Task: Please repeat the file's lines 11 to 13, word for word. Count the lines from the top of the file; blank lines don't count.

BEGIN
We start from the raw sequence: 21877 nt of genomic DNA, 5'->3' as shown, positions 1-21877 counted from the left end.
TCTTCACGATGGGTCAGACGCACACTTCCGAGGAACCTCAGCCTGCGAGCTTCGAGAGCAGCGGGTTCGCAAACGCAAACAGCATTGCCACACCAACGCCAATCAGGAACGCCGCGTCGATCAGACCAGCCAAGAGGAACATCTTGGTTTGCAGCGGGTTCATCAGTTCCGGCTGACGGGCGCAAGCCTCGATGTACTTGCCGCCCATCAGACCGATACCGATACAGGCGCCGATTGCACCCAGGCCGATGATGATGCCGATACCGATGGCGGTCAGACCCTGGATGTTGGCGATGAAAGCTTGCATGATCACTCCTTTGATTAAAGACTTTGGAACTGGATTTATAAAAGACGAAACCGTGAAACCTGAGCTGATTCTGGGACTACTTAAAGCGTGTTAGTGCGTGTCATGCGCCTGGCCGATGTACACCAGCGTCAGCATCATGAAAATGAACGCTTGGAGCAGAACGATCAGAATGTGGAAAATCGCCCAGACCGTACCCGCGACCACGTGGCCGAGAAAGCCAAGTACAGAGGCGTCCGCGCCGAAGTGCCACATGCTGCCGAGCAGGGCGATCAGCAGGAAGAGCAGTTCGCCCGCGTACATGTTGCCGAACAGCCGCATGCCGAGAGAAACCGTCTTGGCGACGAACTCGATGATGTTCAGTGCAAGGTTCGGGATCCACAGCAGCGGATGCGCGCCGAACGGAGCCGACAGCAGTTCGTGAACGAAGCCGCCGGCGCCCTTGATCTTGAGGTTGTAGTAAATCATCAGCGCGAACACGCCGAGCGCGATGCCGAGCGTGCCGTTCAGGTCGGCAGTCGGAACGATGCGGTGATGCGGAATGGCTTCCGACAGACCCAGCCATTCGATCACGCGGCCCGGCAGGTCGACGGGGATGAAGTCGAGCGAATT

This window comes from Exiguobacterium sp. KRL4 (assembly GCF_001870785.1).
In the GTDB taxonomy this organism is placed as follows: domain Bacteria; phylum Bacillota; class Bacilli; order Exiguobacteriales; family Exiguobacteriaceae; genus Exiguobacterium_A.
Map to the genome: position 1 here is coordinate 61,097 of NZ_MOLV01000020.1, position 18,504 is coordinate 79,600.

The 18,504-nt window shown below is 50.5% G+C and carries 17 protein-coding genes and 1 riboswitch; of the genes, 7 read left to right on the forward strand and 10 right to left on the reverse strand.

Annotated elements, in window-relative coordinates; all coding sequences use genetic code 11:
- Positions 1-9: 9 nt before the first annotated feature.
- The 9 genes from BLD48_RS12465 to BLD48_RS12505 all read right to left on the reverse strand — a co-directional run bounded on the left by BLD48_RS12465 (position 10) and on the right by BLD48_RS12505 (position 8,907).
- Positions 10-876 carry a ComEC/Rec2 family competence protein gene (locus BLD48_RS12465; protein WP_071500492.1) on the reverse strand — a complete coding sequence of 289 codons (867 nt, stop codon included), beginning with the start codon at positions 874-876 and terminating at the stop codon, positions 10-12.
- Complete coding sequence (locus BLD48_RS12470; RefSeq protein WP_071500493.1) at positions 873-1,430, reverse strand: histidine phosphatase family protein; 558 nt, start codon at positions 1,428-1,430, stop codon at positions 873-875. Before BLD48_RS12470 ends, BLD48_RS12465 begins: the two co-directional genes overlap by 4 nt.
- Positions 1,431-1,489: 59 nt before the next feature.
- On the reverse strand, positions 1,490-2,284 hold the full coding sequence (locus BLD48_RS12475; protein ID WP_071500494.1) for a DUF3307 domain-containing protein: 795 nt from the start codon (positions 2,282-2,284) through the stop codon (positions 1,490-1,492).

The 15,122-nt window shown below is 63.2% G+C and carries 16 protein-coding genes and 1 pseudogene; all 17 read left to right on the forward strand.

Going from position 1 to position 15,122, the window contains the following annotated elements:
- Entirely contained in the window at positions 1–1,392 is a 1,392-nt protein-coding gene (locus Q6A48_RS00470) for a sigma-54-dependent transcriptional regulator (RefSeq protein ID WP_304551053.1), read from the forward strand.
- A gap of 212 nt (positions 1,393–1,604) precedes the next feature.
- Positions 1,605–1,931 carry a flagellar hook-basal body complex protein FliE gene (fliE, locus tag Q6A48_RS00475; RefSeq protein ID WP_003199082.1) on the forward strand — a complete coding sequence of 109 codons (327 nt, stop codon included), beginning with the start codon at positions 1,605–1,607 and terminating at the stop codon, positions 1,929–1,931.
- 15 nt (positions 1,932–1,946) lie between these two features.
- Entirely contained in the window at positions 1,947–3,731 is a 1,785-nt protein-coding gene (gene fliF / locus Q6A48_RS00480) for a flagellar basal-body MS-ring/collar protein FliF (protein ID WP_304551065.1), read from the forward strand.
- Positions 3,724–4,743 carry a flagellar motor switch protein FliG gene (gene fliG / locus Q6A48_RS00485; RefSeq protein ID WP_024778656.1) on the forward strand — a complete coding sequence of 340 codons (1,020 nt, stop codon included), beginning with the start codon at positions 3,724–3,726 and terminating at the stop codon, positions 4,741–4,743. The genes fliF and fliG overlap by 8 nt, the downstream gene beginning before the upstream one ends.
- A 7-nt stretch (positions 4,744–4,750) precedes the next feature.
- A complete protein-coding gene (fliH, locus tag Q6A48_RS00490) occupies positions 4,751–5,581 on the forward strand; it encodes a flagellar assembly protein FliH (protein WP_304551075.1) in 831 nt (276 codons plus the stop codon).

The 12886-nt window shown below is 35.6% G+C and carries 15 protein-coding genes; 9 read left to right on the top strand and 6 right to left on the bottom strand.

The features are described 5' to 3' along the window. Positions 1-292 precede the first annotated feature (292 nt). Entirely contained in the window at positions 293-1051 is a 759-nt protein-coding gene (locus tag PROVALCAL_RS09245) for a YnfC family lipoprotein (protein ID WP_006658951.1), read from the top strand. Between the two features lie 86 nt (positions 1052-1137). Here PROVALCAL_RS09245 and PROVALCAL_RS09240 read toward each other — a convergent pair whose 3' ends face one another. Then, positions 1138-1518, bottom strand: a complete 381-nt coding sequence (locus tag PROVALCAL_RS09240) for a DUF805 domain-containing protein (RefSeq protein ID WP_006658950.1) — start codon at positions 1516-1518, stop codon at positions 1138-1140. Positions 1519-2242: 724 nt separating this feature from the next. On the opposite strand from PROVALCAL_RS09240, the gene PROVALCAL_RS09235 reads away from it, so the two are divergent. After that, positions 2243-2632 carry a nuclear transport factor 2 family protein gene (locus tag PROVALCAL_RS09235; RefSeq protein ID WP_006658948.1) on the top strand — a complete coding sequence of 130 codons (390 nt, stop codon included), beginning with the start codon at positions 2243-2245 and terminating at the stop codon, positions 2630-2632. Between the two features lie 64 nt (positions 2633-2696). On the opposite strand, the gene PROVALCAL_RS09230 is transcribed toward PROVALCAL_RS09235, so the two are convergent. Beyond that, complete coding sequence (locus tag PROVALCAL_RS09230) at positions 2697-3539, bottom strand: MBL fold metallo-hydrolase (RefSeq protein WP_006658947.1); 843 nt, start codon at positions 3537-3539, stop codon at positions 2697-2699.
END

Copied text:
- Complete coding sequence (locus BLD48_RS12470; RefSeq protein WP_071500493.1) at positions 873-1,430, reverse strand: histidine phosphatase family protein; 558 nt, start codon at positions 1,428-1,430, stop codon at positions 873-875. Before BLD48_RS12470 ends, BLD48_RS12465 begins: the two co-directional genes overlap by 4 nt.
- Positions 1,431-1,489: 59 nt before the next feature.
- On the reverse strand, positions 1,490-2,284 hold the full coding sequence (locus BLD48_RS12475; protein ID WP_071500494.1) for a DUF3307 domain-containing protein: 795 nt from the start codon (positions 2,282-2,284) through the stop codon (positions 1,490-1,492).